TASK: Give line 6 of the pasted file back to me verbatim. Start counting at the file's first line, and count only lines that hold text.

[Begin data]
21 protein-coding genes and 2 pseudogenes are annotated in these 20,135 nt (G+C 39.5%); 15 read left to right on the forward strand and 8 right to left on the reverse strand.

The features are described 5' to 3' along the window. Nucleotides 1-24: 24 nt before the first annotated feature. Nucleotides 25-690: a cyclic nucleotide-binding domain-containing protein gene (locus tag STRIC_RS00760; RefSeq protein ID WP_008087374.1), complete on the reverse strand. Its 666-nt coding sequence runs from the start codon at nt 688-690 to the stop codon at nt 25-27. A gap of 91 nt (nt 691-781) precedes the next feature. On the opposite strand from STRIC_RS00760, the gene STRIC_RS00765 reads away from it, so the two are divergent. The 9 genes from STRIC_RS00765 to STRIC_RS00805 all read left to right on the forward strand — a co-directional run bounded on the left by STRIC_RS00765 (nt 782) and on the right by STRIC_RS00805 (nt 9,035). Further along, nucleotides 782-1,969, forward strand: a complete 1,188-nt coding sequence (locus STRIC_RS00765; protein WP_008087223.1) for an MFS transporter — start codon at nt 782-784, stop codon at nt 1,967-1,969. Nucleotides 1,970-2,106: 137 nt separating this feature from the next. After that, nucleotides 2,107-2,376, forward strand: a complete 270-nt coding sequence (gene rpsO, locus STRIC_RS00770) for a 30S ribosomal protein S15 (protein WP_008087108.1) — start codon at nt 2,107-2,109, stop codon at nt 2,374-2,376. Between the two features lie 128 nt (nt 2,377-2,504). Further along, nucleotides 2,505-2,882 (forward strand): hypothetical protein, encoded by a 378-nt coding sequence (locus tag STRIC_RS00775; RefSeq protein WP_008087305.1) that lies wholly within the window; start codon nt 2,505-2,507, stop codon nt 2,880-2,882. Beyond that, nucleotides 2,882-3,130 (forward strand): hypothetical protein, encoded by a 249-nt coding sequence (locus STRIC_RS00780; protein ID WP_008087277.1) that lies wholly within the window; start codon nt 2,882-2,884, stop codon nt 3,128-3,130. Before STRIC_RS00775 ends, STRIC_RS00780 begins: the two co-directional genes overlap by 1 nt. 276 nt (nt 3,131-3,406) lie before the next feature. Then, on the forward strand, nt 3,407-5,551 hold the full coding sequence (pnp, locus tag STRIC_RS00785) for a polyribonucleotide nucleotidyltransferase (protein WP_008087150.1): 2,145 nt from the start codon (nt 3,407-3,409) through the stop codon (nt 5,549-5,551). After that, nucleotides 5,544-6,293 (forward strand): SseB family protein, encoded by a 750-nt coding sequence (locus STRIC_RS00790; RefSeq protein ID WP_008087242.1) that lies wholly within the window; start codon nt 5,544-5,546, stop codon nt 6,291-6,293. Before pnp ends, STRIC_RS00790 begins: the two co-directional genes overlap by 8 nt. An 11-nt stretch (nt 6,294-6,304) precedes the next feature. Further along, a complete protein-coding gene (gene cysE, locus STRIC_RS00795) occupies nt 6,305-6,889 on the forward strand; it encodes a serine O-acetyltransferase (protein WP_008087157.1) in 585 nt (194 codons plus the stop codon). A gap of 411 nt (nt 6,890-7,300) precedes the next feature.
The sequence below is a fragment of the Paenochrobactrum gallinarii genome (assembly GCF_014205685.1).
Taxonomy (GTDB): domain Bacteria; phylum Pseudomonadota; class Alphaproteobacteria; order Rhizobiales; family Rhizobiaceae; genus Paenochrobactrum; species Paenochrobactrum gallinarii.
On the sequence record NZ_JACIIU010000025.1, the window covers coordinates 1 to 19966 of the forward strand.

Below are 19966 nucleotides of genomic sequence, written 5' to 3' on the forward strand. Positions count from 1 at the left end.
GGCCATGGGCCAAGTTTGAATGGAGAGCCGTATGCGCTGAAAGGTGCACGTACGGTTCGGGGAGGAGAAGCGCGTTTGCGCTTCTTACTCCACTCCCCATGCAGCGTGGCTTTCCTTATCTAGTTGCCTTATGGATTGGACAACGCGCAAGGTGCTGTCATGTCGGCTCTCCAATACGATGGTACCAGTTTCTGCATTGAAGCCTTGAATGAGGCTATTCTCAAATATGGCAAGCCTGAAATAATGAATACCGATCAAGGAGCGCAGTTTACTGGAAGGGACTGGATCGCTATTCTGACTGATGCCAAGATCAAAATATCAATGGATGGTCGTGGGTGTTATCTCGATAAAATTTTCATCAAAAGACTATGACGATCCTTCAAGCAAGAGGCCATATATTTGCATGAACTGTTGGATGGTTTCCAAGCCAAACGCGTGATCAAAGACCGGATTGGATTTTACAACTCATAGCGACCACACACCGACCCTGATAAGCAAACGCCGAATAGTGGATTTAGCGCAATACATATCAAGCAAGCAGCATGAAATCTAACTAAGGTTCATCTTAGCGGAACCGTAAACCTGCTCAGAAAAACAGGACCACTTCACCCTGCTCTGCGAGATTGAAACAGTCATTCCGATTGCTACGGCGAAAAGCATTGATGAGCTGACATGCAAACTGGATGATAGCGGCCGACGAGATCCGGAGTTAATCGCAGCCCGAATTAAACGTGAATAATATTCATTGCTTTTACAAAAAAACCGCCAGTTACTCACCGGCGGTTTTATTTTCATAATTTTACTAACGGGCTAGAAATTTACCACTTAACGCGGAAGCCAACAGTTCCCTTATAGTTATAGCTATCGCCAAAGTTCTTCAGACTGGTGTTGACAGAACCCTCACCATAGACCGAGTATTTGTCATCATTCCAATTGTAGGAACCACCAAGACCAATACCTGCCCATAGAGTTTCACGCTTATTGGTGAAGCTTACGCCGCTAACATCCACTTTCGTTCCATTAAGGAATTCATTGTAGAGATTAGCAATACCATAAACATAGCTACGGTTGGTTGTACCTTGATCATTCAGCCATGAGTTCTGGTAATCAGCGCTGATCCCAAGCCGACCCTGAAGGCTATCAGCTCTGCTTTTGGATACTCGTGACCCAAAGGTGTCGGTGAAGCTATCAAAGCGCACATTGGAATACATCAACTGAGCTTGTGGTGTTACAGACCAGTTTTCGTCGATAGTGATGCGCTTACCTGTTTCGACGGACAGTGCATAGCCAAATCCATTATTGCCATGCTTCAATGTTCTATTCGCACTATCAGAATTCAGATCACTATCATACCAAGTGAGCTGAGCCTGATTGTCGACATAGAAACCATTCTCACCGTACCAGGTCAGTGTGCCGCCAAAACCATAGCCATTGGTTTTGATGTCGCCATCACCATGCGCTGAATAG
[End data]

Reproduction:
Below are 19966 nucleotides of genomic sequence, written 5' to 3' on the forward strand. Positions count from 1 at the left end.